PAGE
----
Getting a higher ranks in Google need a lot activities and strategies. It’s no secret that Google’s ranking algorithm is made up of over 200 components, or “signals.” But there are some major factors that are initial and need to be kept at priority in these days.
Here in this blog post major factors or can say major signals for ranking in Google are summarized.
In 2017, backlinks continue to be the strongest indication of authority to Google. Backlinks as name itself says they are a back backbone for your URL, they support and push for better appearance in SERP. They act as a booster supporting from back.
Link quantity is an important part of the score. However, remember that you can’t afford to have spammy, low-quality links in 2017. It’s also worth noting that links coming from the same domain carry little weight; Google will typically only count one of them when evaluating your link profile. So in terms of quantity, your primary factor to focus on should be the number of linking domains.
Anchor text is another part of the “backlinks” concept that matters for rankings. Much like the content on your pages, your backlinks’ anchors tell Google what your page is about — and what it should rank for. Of course, you’ve got to remember about Penguin and keep your anchors diverse and natural; it’s all about striking the right balance.
Content has always been the king. But what is Google looking for in quality content, exactly? Lets have a look..!
Your title remains the strongest relevance signal to Google. Using keywords or variations in the title tag is still important in 2017 (the closer to the beginning, the better). The meta description can also boost relevance, although it carries less weight. Finally, don’t forget about using keywords in the page’s body, remembering that the H1 tag holds the most SEO weight out of all headings.
Google mentions that the amount of a page’s content is important for its overall quality — and therefore rankings. Clearly, there’s no ideal content length to aim for; as Google puts it, “the amount of content necessary for the page to be satisfying depends on the topic and purpose of the page.”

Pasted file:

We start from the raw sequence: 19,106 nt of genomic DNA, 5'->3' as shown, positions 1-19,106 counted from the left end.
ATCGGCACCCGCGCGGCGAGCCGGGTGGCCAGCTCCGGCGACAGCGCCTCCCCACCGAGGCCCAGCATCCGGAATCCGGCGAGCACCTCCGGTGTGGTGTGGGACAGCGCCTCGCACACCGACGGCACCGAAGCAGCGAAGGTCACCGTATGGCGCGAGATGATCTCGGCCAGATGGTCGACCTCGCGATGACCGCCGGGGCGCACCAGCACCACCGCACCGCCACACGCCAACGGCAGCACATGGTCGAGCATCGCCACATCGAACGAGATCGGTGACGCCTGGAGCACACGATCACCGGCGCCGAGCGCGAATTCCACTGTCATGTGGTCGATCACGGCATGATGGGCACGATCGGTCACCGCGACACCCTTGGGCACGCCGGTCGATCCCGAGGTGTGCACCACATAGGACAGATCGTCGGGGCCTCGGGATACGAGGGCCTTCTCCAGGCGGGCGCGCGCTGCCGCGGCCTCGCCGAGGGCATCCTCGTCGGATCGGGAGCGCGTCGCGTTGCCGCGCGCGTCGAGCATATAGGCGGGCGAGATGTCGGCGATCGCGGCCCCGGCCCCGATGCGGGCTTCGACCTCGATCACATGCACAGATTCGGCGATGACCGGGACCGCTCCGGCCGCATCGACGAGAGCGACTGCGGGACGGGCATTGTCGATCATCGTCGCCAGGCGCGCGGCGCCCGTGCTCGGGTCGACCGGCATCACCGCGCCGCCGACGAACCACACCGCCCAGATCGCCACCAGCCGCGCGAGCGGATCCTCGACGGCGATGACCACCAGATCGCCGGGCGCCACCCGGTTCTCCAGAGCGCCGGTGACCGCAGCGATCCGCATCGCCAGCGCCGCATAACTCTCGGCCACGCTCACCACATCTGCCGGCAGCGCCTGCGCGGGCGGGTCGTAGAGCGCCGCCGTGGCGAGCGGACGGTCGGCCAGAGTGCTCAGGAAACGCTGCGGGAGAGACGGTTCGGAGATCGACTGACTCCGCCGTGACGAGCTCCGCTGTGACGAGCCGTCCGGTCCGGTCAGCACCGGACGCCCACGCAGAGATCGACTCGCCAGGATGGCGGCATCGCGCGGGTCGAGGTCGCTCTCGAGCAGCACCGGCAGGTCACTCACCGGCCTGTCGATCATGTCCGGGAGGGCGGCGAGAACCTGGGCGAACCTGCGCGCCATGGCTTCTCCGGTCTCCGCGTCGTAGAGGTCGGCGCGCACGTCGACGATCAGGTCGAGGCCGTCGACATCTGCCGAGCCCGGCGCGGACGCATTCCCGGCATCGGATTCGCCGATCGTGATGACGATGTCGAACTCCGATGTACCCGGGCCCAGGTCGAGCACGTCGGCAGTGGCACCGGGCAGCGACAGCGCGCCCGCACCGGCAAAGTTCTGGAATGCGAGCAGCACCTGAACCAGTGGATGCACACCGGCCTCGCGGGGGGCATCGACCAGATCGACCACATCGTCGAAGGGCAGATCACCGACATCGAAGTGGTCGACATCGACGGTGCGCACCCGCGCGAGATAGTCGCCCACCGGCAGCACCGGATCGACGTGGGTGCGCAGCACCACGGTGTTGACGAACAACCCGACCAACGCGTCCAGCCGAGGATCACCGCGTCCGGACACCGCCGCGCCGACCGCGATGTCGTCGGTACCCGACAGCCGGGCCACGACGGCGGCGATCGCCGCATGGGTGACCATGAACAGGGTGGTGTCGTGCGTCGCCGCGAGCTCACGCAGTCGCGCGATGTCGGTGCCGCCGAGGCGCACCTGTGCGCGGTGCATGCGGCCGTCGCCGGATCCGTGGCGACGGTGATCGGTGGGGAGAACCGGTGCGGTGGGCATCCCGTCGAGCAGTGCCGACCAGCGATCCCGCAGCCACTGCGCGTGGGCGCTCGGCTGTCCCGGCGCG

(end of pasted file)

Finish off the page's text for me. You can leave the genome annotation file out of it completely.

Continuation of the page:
RankBrain (launched in October 2015) forms part of Google’s Hummingbird algorithm and, according to Google, is involved in every query. One of RankBrain’s functions is analyzing results with good user satisfaction metrics and identifying their common features — features that make them good search results.
Because most of online content is text, such features are often certain terms and phrases used on the page.
The technical foundation of your site is crucial for SEO (and well beyond). Here are the top two factors that matter for rankings.
Google expects pages to load in two seconds or less, and they’ve officially confirmed that speed is a ranking signal. Speed also has a massive impact on UX: slower pages have higher bounce rates and lower conversion rates.
The most common culprits for poor speed are uncompressed resources: scripts, images and CSS files.
If your pages aren’t optimized for smartphones, they won’t rank in mobile search at all. With over half of Google queries coming from mobile devices, that’s not something you can put up with in 2017.
The debate around the use of behavioral factors in ranking has been on for years. But in Google’s own words, “searching users are often the best judges of relevance, so that if they select a particular search result, it is likely to be relevant, or at least more relevant than the presented alternatives.”
A SERP (search engine results page) click-through rate (CTR) is the ratio of the number of times a search listing was clicked to the number of times it was displayed to searchers. Numerous patents filed by Google focus on CTR as a ranking signal.
SEO is a complex, multidimensional, ever-evolving science. It’s only natural that you can’t afford to focus on every detail; and you don’t have to, either. If you prioritize your efforts, focus on the eight factors above, and remember to watch competitors closely, you’re sure to come out ahead of them in the SERPs.